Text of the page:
Does it strike fear in your heart when you get a letter addressed Dear Mr/Mrs/Ms? Is your first thought, “the fiscal fiends have finally found out about my stall at the fruit markets”?
Well, readers I got one such letter this week.
Naturally the first thing I did on reading the salutation was call my legal adviser, Michael McMichael KC (Kensi Counsel), graduate magna cum laude from The Peter Brock University with a PhD in mixed drinks and cocktails.
“What are you ringing about this time?” was the unhelpful greeting. I explained that it appeared the elite special force from Chris Jordan AO in the ATO’s new Barton office with centrally focused atrium, feature circulation stair and 358 car spaces with no electric vehicle charging facilities, was after the cash I had stored in my carefully hidden cunning kick (the 12.5m Royal Wolf Container with superior locking system to reduce risk of theft) that was there to provide for my retirement in the style that I had come to expect and the rate of tax I had experienced so far.
Known as the ATO devil, Mick is routinely called upon to defend the most difficult and consequential challenges to well-meaning tax evasion, where his peers says he is “just humbling to watch”. Chambers UK Bar Guide call him the “master at downing the most difficult Coopers”. Anyway, Mick’s advice was to read the rest of email first before he started the clock ticking.
“Dear Mr Connolly, you may be aware that in Western Australia you have a large very loyal following of at least four people. As I reside in Perth and have many mates who are FIFO I am assigned the task, every Saturday morning, of scanning your column at first light and sending it to mates at various mine sites across WA.
“Any excuse of being hungover, sick, or equipment malfunction, on my part are usually treated with derision and accusations of the vilest nature. Kind regards, Dale Evans.”
While this was a financial relief, as long as no one in Barton reads this column, it did raise a number of issues. Such as, I didn’t know you could mail letters on a Saturday in Perth, and do FIFOs who are mailed the column really count as readers?
Friends, only one solution. We have sent it to the bunker for a decision.
Anyway, talking of the 5th Sydney Harbour Concours d’Elegance, it will be held at Hyde Park Barracks, March 3 and 4. Thirty-eight pieces of serious metal from 1920 to 2020 will be scrutinised by an international jury with special guest and this column’s hero, Simon Kidston, 55 of Geneva, Gnome Land.
Simon is one of the leading international dealers in blue-chip collector cars, with clients including Ralph Lauren, Ferrari collector Jean-Pierre Slavic and designer Marc Newson. JP Slavic is the former owner of Boninchi, the main supplier of watch crowns to Rolex since 1919. He sold the business to Rolex about 20 years ago.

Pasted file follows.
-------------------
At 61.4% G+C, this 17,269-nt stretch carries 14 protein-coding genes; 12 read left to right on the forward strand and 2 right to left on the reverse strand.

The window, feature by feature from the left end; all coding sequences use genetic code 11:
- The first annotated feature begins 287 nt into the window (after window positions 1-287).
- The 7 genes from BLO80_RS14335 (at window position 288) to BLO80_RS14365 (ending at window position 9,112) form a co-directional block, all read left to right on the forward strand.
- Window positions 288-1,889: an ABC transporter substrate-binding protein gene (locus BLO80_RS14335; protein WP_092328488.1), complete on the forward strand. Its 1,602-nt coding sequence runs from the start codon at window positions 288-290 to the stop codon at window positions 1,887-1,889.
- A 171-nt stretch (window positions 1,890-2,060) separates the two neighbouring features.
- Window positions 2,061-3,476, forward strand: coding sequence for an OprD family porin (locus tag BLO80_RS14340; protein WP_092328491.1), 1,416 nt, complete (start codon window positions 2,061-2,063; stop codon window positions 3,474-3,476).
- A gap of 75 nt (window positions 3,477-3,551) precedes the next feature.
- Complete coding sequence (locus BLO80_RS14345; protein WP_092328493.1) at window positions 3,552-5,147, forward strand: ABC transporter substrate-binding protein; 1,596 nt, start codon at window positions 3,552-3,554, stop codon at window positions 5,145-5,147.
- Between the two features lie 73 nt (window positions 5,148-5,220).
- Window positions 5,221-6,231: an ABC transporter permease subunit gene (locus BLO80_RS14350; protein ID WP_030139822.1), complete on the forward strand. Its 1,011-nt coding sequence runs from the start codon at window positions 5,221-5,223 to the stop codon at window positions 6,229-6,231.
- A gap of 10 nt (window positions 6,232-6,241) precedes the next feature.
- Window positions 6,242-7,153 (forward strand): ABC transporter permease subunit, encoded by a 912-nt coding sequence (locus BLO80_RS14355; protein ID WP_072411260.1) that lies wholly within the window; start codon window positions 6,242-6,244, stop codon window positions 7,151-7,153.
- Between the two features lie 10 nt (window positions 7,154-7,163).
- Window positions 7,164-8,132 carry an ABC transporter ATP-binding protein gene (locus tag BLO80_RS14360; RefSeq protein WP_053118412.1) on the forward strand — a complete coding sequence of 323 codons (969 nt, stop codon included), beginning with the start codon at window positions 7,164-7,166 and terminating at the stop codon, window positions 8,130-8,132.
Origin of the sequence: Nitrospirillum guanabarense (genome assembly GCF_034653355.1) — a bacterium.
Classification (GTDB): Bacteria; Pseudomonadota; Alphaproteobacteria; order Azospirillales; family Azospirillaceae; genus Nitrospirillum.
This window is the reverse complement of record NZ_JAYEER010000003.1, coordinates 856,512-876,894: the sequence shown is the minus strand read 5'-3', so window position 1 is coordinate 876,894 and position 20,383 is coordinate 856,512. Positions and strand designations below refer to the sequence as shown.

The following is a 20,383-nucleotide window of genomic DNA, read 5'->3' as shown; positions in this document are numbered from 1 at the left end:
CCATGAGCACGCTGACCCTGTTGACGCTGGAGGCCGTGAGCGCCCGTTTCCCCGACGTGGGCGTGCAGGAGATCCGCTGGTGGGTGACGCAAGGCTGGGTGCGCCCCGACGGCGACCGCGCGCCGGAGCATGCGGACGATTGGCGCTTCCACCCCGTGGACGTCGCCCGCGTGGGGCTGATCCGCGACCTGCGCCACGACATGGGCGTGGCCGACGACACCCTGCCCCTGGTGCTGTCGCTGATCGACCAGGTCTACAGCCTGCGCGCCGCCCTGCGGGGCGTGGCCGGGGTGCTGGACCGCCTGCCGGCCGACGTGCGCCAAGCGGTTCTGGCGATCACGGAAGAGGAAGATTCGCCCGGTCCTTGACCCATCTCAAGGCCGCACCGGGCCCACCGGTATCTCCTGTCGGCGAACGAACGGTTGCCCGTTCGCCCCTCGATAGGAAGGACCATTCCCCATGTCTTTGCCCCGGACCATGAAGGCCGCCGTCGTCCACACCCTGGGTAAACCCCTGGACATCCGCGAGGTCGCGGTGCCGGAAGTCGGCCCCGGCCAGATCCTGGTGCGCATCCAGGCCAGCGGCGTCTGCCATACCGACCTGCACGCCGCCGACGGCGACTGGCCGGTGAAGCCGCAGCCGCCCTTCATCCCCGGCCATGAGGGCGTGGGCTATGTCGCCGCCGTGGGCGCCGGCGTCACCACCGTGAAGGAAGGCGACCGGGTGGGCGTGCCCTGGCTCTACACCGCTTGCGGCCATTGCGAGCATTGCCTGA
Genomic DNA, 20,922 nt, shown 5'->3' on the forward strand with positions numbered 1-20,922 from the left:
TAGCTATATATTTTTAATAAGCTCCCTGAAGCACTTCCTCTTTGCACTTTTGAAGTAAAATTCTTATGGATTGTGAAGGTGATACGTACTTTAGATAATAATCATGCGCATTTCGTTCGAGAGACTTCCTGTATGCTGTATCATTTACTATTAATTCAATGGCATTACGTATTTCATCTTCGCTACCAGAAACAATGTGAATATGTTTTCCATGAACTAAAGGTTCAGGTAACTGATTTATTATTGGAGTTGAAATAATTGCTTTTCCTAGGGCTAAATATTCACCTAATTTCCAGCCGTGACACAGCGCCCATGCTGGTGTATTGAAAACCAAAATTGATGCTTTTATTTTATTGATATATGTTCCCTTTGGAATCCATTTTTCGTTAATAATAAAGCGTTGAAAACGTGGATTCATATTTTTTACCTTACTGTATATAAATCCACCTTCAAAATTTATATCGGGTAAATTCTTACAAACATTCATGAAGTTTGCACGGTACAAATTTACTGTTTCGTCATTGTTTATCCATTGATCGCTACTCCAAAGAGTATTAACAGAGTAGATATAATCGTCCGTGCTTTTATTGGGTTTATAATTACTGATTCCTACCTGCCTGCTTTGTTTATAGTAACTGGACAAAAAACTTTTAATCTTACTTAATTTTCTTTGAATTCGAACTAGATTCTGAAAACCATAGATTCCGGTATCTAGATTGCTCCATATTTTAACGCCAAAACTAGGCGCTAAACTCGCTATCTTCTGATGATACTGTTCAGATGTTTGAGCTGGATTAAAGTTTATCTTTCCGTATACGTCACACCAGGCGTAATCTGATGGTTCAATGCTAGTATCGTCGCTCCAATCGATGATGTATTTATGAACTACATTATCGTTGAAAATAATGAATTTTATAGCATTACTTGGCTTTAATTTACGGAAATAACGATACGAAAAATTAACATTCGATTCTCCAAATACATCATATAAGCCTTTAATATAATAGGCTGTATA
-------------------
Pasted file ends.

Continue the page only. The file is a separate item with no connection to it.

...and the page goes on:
Look, even if you just took a selfie of yourself with Shane Warne’s Ferrari 360 Spider, the Pagani Huayra Spider and 1962 Ferrari 196 SP which appeared at Pebble Beach last year, you’d be better off than a Tesla owner parked by a Lava Tree with range anxiety.
The six cylinders in the Ferrari 196 SP were really half of the 330’s V12 engine and the car was first shown in the Fezer annual pre-season press conference at Maranello in February 1962. In original condition with a good racing history these cars can be yours for somewhere around $16m.
Talking of high prices, can I just make the point that the two highest-priced cars ($450k) in next week’s Shannons’ online auction are a Datsun and a Ford Falcon.
One of just 285, the 2002 Nissan Skyline GTR R34 M-Spec NUR Coupe comes complete with satellite TV and a six-speaker stereo pack with boot-mounted mini-CD stacker.
The 1971 Ford XY Falcon GT-HO Phase 3 should cost you a mill’ but this one was in a prang and restored with a genuine 54-H body shell.
But the highest price in the Shannons auction will be $2.5m for Victorian number plate 80. Reader Brian Hatch’s 92-year-old dad is selling the plate.
“It was originally held by an uncle, and because he could drive he ended up driving ambulances in WW1. He survived, although after a few drinks would start talking of some of the horror,” Brian tells me.
Number 8 is the luckiest number in Chinese culture. It contains meanings of prosperity, success and high social status.
Brian adds: “My car interest is as a driver. I love it. I cannot comprehend club plates or just collecting. If it’s not fully registered and driven, it’s a garden gnome.” No wonder he reads this column.
My personal favourite is the charity rally prepared, 1966 Volvo 122S. Owned for many years by Variety Club bash regular Ray Andrich, this 1966 Volvo 122S Amazon was completely restored and upgraded with a 3.8-litre Holden V6 paired with a Toyota Celica five-speed manual transmission and the rear seat replaced with built-in fridge with two weeks’ supply of Coopers Sparkling Ale. A steal at $30k (the whole car not the just the fridge and the beers).
And it’s that time of the year. Yes, 20 readers (with the possibility we may have more with the FIFOs) it’s bigger than all the alien spacecraft and balloons being shot down all over the US and Canada.
Our official 2023 dud cars of the year. From our friends at Which? magazine in soap dodger land who poll 50,000 readers, or 49,980 more than us, to find the champion losers.
Least reliable new cars are the Alpine A110, the Audi E-Tron and – be still my beating heart – the Tesla Model X. Least reliable used cars: the land Rover Discovery, the VW Tiguan and the Audi A3.
Next week, more ways the government is ripping you off and the most reliable cars of 2023.